"Obama's rise has obviously given Africa more self-confidence, which is great," Dowden said. "But it is not as if he has any particular knowledge of Africa or great contacts.

"Remember too that he backed the Farm Bill which was very damaging to African trade interests, whereas McCain did not."

And while Africans are used to leaders who wield huge individual clout in their nations, a U.S. president has plenty of checks and balances despite leading the global superpower.

"Because of the history of Big-Manism in Africa, Africans think of presidents as omnipotent, omniscient and omnipresent ... In contrast, the American presidency is a highly circumscribed office," Kenyan columnist Makau Mutua said.

"Obama may change the pigmentation and racial identity of the person of the president. But does that mean anything? ... Africans and black people the world over must curb their enthusiasm about what an Obama presidency can do for them."



CLINTON VS BUSH

Obama's fellow Democrat Bill Clinton was massively backed by black voters and even dubbed by some an honorary "African-American", but his legacy to Africa is ambiguous.

Some might say it is most remembered for the failure to stop Rwanda's genocide, and an ignominious military exit from Somalia.

Despite being less popular globally, President George W. Bush received some acclaim on his recent trip to Africa, particularly for U.S. funding to fight AIDS.

"Let it not be forgotten that it is he (Bush) who appointed the first black secretary of state. It is also he who has been putting pressure on dictators in the world, especially in Africa and Asia," Kenyan resident Harrison Ikunda wrote in one of a stream of letters to newspapers debating the Obama phenomenon.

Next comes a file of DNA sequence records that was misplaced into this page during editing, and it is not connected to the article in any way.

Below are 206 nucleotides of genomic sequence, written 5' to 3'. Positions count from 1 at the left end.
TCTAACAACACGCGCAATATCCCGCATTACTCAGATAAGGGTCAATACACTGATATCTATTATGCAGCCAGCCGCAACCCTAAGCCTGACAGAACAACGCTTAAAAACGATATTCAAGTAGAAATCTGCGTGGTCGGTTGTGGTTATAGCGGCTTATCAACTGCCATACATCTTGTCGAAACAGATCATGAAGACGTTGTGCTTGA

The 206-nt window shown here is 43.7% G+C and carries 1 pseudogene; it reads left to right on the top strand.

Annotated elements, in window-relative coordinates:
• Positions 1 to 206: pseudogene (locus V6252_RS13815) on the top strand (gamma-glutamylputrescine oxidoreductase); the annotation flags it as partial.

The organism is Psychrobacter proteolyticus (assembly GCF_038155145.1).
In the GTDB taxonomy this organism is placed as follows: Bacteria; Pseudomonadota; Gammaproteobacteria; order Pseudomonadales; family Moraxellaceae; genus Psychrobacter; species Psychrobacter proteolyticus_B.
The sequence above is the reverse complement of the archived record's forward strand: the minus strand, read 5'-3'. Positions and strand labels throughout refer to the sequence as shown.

"A warning shot to Africa: Obama may be good for Africa, but first and foremost he is an American. He is unlikely to jeopardise American interests to pursue others."

While the debate is almost always cast in terms of what Obama might do for Africa, a major investment push by China and others on the continent has Washington worried.

And there, resource-rich Africa has influence.

"Africa is receiving concerted interest from other powers, including China, India, and Japan," said Mark Schroeder, of U.S. think-tank Stratfor. "Africa will not give a free pass to Obama, despite the heritage and symbolism, and risk losing out on billions of dollars worth of competing investments."

Despite such caveats, nothing can deny Africans a moment of glory in Obama successes so far.

From his grandmother's village in western Kenya to the fan clubs sprouting all over Africa, the cheers are loud and long.

"We are elated, he's one of us!" cousin Moses Obama told Reuters in another long day of interviews at Kogelo village.

"When he eventually succeeds, his joy will be our joy." (Additional reporting by Diadie Ba in Dakar, Daniel Wallis, Donna Omulo and Jack Kimball in Nairobi; Editing by Daniel Wallis and Matthew Tostevin)

http://www.reuters.com/article/latestCrisis/idUSWAL925173?sp=true
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Offline Jack Fulcher

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Well, I've got to admit that Obama is quite a sensation in the US.  He's like a rock star and the kids just seem to love him.  The big question, however, is can he win a general election?  The primaries tend to bring out the extremists of each party, so is Obama too liberal for mainstream America?  I personally would have preferred Hillary (of the two), but she and her husband made enemies too easily.  I suspect that this means that McCain might win in November.  He's OK with me, too, and he's not as conservative as Bush and that crowd.  This will be an interesting election.  Jack